Rumor: Coast Starlight to Lose Business Class

Discussion in 'Amtrak Rail Discussion' started by desertflyer, May 20, 2019.

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  1. May 20, 2019 #1

    desertflyer

    desertflyer

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    There is a rumor among Amtrak staff that the Starlight is no longer going to offer business class.

    I'm not sure how business class yields were, but I do wish they would do a better job with the business class product on the Starlight.
     
  2. May 20, 2019 #2

    JP1822

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    The product seemed strong just a few weeks ago when I was on the Coast Starlight. But that was just a select period of time.

    But all of Amtrak's business class products need not only some sort of uniformity, but better amenities and perks offered.

    The Coast Starlight business class had nice leather seats with great recline, foot rests, leg rests, etc. I was in sleeper class, but those in business class seemed VERY comfortable. Since the Starlight route is essentially a series of multiple corridors in one, it makes sense to offer business class.

    If business class goes, Amtrak will likely rip the leather seats out and return it to cloth seats. I hope they try to keep business class on this route. It does seem to make sense and people were trying to use it as an upgrade to coach. The long distance trains could benefit from something other than just sleeper and coach class. VIA's Dayniter and Amtrak's Slumber Coaches offered that happy medium to a degree.
     
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  3. May 20, 2019 #3

    F900ElCapitan

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    I hope they keep it too, I’ve got tickets for it in November.
     
  4. May 20, 2019 #4

    seat38a

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    BC on the starlight seemed to be full where the route overlaps with corridor trains like the Surfliner and Cascades which offer BC already, outside of the overlapping corridor, BC seemed to be pretty empty.
     
  5. May 21, 2019 #5

    desertflyer

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    The seat covers are different, but it's the same seat as coach. You get a voucher for cafe or diner ($6.50 I think?) and a bottle of water. I'd take it over coach because there were usually less children and people would mostly be quieter, but I have to say that it really just felt like a premium economy product, if that.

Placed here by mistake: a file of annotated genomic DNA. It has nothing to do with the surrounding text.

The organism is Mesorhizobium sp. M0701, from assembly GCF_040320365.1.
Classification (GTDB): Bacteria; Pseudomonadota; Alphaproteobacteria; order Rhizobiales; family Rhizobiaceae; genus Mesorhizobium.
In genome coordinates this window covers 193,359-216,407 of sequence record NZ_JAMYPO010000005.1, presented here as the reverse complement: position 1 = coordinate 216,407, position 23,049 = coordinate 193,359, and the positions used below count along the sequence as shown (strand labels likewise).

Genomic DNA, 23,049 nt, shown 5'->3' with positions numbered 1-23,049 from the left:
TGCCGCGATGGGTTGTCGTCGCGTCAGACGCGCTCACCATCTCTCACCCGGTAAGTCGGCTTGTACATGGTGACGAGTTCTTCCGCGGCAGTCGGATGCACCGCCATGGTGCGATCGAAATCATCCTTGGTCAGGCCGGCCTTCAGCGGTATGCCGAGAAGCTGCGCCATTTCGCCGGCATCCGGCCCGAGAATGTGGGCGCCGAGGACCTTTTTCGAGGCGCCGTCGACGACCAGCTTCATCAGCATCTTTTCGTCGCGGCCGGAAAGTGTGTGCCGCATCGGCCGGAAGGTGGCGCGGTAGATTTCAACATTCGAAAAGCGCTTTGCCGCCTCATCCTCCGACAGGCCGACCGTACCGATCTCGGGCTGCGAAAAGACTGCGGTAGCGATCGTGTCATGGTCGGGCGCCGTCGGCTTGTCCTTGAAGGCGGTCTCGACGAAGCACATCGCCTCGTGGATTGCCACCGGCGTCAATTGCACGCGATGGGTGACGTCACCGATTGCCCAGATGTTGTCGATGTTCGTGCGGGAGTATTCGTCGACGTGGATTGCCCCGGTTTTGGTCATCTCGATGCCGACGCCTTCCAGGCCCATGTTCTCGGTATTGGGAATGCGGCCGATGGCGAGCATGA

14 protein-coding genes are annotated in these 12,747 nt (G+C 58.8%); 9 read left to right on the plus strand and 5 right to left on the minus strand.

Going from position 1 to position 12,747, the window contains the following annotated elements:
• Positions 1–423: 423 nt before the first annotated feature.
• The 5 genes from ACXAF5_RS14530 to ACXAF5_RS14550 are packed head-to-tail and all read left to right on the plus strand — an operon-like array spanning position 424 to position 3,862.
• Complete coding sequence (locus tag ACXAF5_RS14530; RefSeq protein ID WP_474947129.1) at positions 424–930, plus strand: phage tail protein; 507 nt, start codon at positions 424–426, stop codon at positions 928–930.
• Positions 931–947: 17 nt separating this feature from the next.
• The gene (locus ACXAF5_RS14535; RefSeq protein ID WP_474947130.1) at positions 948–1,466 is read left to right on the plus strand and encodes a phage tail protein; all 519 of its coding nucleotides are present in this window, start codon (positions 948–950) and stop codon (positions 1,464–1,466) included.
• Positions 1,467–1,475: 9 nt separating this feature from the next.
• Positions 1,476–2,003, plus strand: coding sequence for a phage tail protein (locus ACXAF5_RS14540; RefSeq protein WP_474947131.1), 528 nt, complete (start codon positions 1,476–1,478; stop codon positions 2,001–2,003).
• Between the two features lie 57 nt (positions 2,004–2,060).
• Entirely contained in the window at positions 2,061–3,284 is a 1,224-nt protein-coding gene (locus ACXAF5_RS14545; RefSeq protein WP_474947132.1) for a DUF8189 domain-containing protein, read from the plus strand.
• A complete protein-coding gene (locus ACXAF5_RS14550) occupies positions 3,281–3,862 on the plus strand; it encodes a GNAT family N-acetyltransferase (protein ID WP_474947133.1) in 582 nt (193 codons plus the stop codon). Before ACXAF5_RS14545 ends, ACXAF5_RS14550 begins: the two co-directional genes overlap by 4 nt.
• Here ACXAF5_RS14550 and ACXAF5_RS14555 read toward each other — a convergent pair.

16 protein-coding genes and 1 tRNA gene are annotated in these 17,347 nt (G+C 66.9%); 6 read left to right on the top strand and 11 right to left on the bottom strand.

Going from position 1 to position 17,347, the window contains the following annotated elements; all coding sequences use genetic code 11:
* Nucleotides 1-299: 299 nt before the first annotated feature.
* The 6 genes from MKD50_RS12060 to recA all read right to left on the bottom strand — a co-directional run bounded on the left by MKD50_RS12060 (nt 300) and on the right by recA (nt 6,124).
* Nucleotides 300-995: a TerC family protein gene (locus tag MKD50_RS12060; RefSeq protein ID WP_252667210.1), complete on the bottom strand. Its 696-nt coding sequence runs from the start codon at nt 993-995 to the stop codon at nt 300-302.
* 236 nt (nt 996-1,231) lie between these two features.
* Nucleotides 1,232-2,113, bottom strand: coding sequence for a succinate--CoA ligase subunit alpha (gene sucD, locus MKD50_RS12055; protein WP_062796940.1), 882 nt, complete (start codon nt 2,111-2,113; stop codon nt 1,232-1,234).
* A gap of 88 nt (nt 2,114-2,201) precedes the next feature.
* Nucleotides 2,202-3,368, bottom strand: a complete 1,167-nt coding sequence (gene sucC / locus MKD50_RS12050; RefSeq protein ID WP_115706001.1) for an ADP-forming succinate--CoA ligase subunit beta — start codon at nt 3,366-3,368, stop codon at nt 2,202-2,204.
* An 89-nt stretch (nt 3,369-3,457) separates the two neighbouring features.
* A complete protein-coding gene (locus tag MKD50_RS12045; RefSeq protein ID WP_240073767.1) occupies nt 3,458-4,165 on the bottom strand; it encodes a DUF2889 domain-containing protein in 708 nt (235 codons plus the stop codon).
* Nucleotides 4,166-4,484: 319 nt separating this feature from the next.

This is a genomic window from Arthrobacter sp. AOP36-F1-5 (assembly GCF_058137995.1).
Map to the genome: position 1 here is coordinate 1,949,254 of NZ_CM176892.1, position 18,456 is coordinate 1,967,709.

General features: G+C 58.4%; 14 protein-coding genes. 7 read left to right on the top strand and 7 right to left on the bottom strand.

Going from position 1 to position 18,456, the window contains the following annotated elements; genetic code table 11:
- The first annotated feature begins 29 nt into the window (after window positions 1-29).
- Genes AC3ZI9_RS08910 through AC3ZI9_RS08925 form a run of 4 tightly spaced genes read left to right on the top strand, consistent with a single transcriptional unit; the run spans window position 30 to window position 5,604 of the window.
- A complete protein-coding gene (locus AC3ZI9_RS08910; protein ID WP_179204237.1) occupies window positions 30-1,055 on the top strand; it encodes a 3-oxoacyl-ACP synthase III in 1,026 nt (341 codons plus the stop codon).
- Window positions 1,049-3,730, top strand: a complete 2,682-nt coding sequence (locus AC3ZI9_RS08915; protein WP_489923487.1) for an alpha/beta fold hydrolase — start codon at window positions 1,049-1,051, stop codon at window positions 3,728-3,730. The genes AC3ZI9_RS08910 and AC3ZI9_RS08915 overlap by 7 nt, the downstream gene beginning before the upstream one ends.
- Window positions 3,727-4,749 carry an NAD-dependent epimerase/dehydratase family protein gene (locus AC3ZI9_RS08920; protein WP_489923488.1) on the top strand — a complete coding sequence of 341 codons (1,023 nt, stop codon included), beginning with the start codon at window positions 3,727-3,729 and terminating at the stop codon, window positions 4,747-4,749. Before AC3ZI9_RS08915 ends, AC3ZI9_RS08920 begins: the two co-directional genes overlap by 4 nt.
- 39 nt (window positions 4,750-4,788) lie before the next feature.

For long distance business class, it'd be nice to have included hot meals at your seat along with a drink or something. Right now I think the product differentiation is too minimal.
     
  6. May 21, 2019 #6

    SP&S

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    Anytime I've ridden the CS the business class section seemed to be mostly empty. Perhaps on some segments it had ridership but anytime I peeked in it looked to me as if it was a waste of a car.
     
  7. May 21, 2019 #7

    TiBike

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    When I've ridden it between Salinas and Sacramento, and Salinas and SoCal, it's usually been about half full or less. I don't recall not having a pair of seats to myself, although that happens often enough in coach, too. I go coach when I take a bike – bike plus business class about doubles my fare – it's not a huge amount of money on an absolute basis, but I just have knee jerk reaction to seeing, say, a $55 ticket go to $100. Not all the business class cars have leather (real?) seats, BTW.

    It's worth it to me because it's usually quieter, with few or no kids and a less idiosyncratic group of fellow travellers.

    That said, this seems to be the season for rumours – first diner service on the Sunset and now this. Gotta wonder if it's worth worrying about at all.
     
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  8. May 21, 2019 #8

    Devil's Advocate

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    Amtrak operates under an opaque administration that is prone to make service reductions with little or no advance warning. At one point the loss of the PPC was just a rumor, but it fit right in with a board of directors that favors barebones service standards over even minimal luxury. Both the TE and SL have been floated as being in contention for contemporary dining. That may turn out to be incorrect, but some route somewhere has to be next in line, or you have to believe we've seen the last of contemporary dining.